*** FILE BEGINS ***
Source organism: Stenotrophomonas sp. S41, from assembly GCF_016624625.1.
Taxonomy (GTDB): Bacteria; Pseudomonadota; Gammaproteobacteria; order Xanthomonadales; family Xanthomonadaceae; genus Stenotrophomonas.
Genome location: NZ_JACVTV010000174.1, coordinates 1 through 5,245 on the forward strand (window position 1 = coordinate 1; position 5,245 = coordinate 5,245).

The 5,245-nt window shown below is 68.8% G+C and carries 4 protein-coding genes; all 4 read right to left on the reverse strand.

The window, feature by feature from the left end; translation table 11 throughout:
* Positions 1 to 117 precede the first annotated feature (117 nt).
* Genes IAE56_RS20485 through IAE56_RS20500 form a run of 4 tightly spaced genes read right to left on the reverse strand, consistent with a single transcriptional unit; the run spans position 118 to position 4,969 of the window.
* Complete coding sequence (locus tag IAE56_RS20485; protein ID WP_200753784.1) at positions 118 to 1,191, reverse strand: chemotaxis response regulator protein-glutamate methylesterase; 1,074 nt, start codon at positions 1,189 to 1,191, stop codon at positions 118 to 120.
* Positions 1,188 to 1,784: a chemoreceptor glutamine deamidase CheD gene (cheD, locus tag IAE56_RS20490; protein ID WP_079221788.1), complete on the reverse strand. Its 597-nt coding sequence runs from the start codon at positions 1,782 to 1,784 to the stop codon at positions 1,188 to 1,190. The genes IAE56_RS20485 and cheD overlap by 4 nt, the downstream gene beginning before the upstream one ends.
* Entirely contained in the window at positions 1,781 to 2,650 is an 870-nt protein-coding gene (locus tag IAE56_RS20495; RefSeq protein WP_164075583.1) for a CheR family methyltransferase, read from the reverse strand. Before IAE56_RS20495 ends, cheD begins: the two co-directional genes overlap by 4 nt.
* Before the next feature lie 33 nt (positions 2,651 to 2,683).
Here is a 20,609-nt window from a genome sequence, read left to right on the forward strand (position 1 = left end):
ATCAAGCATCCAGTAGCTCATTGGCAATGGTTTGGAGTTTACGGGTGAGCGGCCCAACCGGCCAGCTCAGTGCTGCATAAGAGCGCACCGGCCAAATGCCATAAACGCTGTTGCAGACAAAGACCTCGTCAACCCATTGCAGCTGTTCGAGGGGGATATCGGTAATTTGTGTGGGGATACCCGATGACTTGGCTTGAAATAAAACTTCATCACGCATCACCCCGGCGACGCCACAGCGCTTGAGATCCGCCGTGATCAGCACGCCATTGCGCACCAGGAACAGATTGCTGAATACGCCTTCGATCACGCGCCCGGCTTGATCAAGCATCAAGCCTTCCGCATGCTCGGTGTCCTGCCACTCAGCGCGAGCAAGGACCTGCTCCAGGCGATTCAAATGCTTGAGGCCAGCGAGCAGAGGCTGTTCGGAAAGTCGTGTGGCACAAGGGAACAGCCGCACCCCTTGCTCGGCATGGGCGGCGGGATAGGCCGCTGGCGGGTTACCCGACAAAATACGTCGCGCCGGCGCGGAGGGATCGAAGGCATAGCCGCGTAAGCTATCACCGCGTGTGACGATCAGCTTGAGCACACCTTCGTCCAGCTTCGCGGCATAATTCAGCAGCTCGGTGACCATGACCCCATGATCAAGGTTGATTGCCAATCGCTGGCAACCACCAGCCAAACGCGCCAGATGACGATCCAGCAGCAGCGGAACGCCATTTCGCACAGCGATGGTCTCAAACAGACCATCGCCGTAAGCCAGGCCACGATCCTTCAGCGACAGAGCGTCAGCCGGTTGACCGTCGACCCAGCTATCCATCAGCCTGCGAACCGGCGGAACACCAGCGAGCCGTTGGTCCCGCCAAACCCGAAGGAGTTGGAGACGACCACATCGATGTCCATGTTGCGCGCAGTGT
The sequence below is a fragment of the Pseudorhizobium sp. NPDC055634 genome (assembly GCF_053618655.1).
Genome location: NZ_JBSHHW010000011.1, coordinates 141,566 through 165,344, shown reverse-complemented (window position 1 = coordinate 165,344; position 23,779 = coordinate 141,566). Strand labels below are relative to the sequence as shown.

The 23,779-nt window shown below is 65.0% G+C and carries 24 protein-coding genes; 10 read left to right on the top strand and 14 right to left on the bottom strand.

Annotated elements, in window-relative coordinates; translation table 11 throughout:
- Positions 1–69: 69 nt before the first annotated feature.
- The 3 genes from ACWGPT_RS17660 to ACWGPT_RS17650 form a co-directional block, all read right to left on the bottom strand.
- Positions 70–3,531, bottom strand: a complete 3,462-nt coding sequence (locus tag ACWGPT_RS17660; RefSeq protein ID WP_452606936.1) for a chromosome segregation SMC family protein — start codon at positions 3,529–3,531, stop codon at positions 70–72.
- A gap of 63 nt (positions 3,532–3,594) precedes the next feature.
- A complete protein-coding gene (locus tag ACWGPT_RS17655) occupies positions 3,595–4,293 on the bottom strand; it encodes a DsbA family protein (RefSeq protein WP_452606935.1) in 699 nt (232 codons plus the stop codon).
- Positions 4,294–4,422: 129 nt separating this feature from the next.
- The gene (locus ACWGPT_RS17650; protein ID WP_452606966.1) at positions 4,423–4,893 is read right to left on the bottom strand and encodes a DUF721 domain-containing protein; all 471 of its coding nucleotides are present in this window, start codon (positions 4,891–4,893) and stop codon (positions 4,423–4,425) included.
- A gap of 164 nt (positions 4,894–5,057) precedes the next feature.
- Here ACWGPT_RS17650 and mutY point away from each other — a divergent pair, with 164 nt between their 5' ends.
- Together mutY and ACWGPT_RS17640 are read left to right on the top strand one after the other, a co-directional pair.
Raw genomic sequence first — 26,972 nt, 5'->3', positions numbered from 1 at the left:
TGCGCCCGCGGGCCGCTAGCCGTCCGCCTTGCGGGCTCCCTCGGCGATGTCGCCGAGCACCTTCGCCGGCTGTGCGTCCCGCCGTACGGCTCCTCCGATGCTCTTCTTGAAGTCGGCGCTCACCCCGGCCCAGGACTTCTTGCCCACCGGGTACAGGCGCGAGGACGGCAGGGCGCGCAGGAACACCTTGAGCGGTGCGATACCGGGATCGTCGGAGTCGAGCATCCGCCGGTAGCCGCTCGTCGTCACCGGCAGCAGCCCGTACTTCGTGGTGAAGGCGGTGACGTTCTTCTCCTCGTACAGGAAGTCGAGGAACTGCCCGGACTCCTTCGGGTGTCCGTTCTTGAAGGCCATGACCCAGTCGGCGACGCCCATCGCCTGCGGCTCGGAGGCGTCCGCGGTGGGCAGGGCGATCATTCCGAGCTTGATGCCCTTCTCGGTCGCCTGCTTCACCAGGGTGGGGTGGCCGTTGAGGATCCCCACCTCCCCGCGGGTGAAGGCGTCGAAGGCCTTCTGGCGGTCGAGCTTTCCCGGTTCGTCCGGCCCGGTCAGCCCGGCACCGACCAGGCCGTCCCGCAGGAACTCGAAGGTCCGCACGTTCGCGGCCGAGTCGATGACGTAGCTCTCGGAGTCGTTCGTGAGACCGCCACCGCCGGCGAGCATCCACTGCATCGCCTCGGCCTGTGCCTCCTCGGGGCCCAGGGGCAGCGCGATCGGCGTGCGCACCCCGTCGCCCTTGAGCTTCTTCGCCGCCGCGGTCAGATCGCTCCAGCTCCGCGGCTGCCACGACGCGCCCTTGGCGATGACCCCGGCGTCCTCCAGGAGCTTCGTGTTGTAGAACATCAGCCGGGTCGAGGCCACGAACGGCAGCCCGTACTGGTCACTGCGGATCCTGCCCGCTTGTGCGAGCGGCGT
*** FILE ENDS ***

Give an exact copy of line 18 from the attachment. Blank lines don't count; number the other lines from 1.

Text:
- Positions 1–69: 69 nt before the first annotated feature.